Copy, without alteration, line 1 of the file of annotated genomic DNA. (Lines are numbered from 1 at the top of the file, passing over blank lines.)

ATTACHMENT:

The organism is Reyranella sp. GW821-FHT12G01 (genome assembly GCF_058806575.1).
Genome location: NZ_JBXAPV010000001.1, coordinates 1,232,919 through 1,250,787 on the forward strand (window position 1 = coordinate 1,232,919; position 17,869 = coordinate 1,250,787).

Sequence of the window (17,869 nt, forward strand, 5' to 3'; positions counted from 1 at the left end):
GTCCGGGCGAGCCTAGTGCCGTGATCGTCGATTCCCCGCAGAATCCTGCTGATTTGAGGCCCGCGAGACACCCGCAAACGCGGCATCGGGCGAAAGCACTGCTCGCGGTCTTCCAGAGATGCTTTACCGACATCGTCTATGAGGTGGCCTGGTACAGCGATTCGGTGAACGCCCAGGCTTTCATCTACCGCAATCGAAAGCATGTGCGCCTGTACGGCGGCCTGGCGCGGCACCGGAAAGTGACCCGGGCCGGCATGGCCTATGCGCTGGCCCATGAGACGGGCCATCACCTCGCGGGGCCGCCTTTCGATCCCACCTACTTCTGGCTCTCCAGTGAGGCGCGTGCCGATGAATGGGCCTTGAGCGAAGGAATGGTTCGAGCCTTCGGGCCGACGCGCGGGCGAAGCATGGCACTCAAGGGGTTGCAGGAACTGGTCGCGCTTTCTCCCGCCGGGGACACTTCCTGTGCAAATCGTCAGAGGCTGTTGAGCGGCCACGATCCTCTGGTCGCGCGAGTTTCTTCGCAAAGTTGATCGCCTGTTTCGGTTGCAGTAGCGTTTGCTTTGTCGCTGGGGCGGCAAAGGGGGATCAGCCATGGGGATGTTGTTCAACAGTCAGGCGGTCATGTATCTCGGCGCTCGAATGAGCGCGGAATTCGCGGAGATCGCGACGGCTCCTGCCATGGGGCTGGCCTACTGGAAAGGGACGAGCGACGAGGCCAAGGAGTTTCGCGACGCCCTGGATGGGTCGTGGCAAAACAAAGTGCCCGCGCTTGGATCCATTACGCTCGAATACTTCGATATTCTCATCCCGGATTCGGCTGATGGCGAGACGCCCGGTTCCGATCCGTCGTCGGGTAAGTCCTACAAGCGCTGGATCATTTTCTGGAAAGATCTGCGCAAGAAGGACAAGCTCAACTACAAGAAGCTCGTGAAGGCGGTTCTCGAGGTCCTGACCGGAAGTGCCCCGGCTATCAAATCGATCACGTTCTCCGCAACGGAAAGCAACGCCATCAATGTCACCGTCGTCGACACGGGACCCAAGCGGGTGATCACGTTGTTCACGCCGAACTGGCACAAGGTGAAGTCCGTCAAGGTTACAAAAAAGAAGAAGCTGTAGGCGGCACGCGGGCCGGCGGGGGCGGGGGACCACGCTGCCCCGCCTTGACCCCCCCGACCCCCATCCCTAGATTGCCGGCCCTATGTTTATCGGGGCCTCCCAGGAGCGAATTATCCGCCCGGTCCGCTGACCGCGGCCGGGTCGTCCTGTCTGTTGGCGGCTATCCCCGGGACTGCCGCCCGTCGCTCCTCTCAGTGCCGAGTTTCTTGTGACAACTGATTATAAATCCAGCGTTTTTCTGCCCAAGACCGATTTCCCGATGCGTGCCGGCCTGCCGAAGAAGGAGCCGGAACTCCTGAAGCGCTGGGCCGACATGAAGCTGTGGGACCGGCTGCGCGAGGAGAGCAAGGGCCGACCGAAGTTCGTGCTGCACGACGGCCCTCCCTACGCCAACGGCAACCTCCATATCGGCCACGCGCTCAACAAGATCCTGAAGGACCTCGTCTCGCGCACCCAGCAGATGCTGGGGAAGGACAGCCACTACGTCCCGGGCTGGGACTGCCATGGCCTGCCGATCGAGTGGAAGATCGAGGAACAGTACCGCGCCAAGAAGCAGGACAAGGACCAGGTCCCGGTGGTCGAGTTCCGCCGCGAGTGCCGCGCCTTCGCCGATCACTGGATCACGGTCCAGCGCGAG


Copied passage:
The organism is Reyranella sp. GW821-FHT12G01 (genome assembly GCF_058806575.1).